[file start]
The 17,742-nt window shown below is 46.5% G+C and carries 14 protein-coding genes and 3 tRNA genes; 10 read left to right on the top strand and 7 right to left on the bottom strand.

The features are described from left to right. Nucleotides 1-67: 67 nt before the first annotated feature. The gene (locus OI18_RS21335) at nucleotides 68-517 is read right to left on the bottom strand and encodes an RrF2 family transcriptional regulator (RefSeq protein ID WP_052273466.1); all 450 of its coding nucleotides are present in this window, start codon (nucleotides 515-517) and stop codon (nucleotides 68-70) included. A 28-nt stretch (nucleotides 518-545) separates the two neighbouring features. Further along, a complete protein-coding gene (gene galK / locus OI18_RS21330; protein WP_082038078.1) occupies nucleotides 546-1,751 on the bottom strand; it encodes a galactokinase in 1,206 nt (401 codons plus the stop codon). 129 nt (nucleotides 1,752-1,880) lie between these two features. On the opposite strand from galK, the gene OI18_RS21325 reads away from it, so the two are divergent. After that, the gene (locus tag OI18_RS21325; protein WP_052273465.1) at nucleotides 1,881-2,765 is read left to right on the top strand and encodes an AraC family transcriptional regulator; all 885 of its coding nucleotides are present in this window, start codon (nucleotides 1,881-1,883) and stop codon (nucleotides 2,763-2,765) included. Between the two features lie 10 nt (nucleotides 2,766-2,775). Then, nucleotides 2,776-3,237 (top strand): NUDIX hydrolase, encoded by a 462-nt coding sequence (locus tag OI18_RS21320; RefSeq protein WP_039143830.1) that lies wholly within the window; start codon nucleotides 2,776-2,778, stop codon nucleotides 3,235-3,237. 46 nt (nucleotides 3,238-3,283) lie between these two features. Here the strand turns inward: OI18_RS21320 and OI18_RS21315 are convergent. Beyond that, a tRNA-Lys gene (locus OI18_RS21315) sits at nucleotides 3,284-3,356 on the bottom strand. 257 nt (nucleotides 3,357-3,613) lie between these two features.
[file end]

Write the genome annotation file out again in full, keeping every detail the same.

The 17,742-nt window shown below is 46.5% G+C and carries 14 protein-coding genes and 3 tRNA genes; 10 read left to right on the top strand and 7 right to left on the bottom strand.

The features are described from left to right. Nucleotides 1-67: 67 nt before the first annotated feature. The gene (locus OI18_RS21335) at nucleotides 68-517 is read right to left on the bottom strand and encodes an RrF2 family transcriptional regulator (RefSeq protein ID WP_052273466.1); all 450 of its coding nucleotides are present in this window, start codon (nucleotides 515-517) and stop codon (nucleotides 68-70) included. A 28-nt stretch (nucleotides 518-545) separates the two neighbouring features. Further along, a complete protein-coding gene (gene galK / locus OI18_RS21330; protein WP_082038078.1) occupies nucleotides 546-1,751 on the bottom strand; it encodes a galactokinase in 1,206 nt (401 codons plus the stop codon). 129 nt (nucleotides 1,752-1,880) lie between these two features. On the opposite strand from galK, the gene OI18_RS21325 reads away from it, so the two are divergent. After that, the gene (locus tag OI18_RS21325; protein WP_052273465.1) at nucleotides 1,881-2,765 is read left to right on the top strand and encodes an AraC family transcriptional regulator; all 885 of its coding nucleotides are present in this window, start codon (nucleotides 1,881-1,883) and stop codon (nucleotides 2,763-2,765) included. Between the two features lie 10 nt (nucleotides 2,766-2,775). Then, nucleotides 2,776-3,237 (top strand): NUDIX hydrolase, encoded by a 462-nt coding sequence (locus tag OI18_RS21320; RefSeq protein WP_039143830.1) that lies wholly within the window; start codon nucleotides 2,776-2,778, stop codon nucleotides 3,235-3,237. 46 nt (nucleotides 3,238-3,283) lie between these two features. Here the strand turns inward: OI18_RS21320 and OI18_RS21315 are convergent. Beyond that, a tRNA-Lys gene (locus OI18_RS21315) sits at nucleotides 3,284-3,356 on the bottom strand. 257 nt (nucleotides 3,357-3,613) lie between these two features.